Dad’s war stuff tells an epic tale

Poppies are abundant in the home of 73 year-old Gloria Auchterlonie as she remembers her father-in-law, George Auchterlonie, who served in the 8th Lighthorse in World War I.

It’s been years since the former mayor of the Morwell Shire collated war memorabilia that came out of a tin trunk that had been in a shed on the family’s Narracan farm for more than 70 years.

The collection – exhibited across Victoria including Parliament House and the Victoria Barracks in the early 1990s – was called ‘Dad’s War Stuff’ and is still considered one of the biggest collections of Lighthorse material privatly owned in Australia.

It includes letters, notebooks, diaries, photographs and negatives, albums, maps, military forms, postcards, pay books and other sundry items.

“It was never lost, but sort of ignored,” Mrs Auchterlonie said.

“There was always this awe of respect in our home for those who had served and I always had an interest in military history.”

Today, as part of the State Library’s World War I centenary commemorations between 2014 and 2018, Sergeant Auchterlonie is one of four service people to be featured in a series of short films that highlight the individual experiences of Australians who participated in the war.

“It was a huge story of one man, of no significant rank, who became a sergeant, but one ordinary solider to tell that story in detail,” Mrs Auchterlone.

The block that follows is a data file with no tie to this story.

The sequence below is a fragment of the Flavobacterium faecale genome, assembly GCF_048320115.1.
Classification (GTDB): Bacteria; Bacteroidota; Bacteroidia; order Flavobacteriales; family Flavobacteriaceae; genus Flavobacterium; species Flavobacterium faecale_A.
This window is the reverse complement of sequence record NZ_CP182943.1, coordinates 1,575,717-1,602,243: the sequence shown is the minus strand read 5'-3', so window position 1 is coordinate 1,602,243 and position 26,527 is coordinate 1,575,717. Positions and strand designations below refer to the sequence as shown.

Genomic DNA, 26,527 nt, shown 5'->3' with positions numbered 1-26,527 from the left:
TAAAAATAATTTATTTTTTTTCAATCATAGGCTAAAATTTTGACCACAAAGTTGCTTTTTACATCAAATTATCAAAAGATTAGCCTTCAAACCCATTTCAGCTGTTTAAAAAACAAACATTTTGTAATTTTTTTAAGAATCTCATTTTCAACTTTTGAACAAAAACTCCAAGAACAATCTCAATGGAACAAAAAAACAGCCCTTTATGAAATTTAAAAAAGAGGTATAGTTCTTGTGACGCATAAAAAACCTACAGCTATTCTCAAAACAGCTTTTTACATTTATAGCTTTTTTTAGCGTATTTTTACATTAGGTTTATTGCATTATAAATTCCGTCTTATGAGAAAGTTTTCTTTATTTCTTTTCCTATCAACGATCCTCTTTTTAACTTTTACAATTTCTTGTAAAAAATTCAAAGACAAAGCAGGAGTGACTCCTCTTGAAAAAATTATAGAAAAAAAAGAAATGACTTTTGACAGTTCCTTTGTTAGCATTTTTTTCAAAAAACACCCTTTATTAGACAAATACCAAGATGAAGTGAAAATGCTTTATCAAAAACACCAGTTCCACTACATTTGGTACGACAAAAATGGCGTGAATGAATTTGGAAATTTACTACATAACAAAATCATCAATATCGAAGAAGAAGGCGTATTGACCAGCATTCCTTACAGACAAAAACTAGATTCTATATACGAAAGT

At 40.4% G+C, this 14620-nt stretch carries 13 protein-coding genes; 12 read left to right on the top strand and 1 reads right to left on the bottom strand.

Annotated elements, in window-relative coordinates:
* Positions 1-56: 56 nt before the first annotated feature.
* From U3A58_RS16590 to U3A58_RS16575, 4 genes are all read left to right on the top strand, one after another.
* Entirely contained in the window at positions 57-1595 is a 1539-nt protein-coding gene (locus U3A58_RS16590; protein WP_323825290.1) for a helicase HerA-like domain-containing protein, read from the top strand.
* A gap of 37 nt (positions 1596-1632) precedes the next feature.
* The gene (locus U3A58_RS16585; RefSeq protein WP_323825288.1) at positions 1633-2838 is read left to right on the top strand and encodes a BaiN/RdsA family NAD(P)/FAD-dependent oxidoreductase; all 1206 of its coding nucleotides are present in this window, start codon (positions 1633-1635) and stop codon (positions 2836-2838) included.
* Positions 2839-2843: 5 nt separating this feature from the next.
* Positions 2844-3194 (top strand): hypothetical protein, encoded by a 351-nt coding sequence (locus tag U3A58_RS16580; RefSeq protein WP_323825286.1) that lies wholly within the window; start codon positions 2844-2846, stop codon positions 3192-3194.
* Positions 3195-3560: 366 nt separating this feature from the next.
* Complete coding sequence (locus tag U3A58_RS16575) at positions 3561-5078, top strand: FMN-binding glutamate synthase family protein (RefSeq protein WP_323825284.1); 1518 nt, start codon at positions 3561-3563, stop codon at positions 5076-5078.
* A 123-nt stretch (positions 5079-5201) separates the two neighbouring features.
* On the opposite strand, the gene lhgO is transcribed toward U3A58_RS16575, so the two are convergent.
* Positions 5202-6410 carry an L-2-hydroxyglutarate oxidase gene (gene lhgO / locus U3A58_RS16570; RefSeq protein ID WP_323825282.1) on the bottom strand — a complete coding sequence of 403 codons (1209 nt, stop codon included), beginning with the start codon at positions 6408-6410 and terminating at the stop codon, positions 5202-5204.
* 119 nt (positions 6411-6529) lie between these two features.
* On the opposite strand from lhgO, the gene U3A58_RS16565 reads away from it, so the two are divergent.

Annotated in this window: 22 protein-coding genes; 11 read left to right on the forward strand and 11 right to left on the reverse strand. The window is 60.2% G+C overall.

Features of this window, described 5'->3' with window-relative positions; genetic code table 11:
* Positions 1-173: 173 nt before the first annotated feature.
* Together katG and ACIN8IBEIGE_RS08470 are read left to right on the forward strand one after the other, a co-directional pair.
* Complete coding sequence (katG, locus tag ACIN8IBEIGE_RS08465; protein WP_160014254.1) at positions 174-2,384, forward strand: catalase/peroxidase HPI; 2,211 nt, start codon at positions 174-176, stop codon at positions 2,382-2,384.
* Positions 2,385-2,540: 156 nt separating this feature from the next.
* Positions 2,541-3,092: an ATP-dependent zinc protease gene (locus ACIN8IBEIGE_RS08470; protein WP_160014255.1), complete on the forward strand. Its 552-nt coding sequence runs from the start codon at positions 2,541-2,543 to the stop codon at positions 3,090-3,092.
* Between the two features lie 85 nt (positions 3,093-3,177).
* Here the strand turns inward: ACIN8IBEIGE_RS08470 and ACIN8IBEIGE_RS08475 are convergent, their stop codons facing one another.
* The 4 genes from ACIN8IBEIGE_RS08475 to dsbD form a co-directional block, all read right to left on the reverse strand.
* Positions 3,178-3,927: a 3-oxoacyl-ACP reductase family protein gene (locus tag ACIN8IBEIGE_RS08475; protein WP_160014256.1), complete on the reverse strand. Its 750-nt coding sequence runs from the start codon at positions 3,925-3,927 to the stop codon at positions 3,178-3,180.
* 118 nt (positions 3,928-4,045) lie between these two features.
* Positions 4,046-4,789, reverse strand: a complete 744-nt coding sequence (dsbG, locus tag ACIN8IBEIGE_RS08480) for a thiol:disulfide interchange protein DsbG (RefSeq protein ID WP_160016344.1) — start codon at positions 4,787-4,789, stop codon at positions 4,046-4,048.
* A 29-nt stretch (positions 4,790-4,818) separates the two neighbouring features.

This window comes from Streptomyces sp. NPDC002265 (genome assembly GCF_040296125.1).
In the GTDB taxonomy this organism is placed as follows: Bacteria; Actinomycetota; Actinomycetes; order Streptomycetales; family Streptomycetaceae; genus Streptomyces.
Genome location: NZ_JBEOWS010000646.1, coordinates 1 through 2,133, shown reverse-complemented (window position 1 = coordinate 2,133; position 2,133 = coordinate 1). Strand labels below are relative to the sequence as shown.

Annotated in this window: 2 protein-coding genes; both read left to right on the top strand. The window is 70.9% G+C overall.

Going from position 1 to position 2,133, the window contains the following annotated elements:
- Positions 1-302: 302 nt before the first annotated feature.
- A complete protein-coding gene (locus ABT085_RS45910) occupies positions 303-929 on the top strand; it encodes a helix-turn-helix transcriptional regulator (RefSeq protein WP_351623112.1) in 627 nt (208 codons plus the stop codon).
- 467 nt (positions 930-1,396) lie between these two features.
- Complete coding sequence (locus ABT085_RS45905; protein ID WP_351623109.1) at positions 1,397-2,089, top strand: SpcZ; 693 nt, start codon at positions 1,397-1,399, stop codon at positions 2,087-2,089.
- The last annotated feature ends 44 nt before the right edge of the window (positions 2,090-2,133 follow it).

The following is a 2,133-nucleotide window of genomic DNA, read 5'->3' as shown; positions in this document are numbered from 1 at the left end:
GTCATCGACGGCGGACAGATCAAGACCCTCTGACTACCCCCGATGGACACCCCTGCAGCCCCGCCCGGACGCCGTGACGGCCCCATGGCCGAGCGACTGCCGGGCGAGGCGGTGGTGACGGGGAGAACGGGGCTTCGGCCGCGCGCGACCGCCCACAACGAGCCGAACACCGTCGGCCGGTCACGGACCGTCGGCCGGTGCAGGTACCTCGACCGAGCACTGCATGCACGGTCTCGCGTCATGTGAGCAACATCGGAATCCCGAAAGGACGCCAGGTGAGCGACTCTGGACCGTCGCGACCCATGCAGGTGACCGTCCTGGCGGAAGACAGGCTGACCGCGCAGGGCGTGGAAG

“It’s a little bit like Anne Frank’s Diary that told the story of the Jews in hiding. George’s story told the story of all the Lighthorsemen at that stage.”

Morwell RSL president Bruce Jeffrey was one of the “hundreds of families” who saw the exhibition and learned about his grandfather and great-grandfather, who both served in the 8th Lighthorse Regiment.

His great-grandfather Patrick Malone was the third name on the 8th Lighthorse roll, while his grandfather, Earnest John Malone, was only 16 years-old and changed his name to Edward John.

“They served in Mesopotamia (Iraq). My great grandfather was marking people coming off the ship and his son walked off. The father agreed he could stay as long as he served with him,” Mr Jeffrey said.

Mr Jeffrey and Mrs Auchterlonie said they would both be attending the Morwell RSL Remembrance Day commemorations next Tuesday.

“I’ll be thinking of the wasted lives and all those who have come back and had to pick up the pieces and carry on,” Mrs Auchterlonie said.